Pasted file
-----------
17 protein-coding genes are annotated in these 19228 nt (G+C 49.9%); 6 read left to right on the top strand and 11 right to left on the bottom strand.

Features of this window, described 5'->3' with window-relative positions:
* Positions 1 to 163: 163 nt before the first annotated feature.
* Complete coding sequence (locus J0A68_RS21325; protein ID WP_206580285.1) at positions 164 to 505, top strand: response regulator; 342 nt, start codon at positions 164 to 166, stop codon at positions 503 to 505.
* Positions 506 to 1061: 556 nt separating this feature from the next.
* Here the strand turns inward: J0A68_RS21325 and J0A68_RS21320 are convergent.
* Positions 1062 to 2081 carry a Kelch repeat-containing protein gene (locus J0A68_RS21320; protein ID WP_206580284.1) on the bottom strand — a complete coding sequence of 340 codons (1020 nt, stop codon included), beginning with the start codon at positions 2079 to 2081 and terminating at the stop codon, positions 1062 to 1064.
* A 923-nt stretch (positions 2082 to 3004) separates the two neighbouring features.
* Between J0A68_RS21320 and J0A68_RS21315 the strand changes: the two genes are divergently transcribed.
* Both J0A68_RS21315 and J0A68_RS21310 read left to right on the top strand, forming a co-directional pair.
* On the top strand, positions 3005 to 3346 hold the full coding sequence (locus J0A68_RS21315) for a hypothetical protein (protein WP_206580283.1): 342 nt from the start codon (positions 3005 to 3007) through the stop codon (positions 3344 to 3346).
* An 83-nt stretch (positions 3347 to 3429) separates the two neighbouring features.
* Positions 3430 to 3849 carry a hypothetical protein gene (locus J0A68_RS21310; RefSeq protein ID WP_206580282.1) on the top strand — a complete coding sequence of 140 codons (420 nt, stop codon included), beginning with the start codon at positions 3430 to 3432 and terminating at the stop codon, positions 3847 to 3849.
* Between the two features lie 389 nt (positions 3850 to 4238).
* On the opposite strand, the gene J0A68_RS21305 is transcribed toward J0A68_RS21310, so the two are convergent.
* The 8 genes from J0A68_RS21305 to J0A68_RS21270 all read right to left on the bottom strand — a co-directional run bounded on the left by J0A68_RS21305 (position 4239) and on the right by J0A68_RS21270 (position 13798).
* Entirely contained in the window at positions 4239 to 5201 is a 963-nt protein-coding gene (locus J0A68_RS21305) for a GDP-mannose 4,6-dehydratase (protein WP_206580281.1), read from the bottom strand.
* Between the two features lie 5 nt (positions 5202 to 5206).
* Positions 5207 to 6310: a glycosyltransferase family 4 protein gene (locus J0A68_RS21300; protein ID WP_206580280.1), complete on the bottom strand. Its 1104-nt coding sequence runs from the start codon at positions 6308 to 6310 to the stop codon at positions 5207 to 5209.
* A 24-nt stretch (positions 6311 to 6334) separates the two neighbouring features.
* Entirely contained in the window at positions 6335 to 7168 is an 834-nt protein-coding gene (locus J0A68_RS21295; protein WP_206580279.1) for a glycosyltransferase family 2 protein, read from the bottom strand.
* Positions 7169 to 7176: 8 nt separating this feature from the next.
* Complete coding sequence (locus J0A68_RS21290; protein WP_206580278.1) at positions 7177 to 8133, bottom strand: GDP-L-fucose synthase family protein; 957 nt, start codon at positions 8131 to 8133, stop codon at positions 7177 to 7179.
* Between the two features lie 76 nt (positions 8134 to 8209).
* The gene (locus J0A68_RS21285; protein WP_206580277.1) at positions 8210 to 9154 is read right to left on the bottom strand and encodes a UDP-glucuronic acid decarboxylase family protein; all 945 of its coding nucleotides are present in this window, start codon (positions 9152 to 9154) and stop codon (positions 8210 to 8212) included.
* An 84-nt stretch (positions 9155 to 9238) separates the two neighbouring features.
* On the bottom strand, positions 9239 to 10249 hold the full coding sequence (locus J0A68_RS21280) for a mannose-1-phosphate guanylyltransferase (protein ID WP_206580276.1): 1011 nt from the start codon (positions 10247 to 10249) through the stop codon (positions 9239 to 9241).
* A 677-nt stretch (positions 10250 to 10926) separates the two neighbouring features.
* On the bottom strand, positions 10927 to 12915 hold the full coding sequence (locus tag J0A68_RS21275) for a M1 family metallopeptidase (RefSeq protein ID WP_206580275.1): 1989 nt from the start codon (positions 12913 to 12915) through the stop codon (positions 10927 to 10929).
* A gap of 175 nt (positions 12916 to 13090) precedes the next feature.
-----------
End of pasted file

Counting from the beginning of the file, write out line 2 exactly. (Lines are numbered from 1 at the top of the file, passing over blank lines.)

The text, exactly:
Features of this window, described 5'->3' with window-relative positions: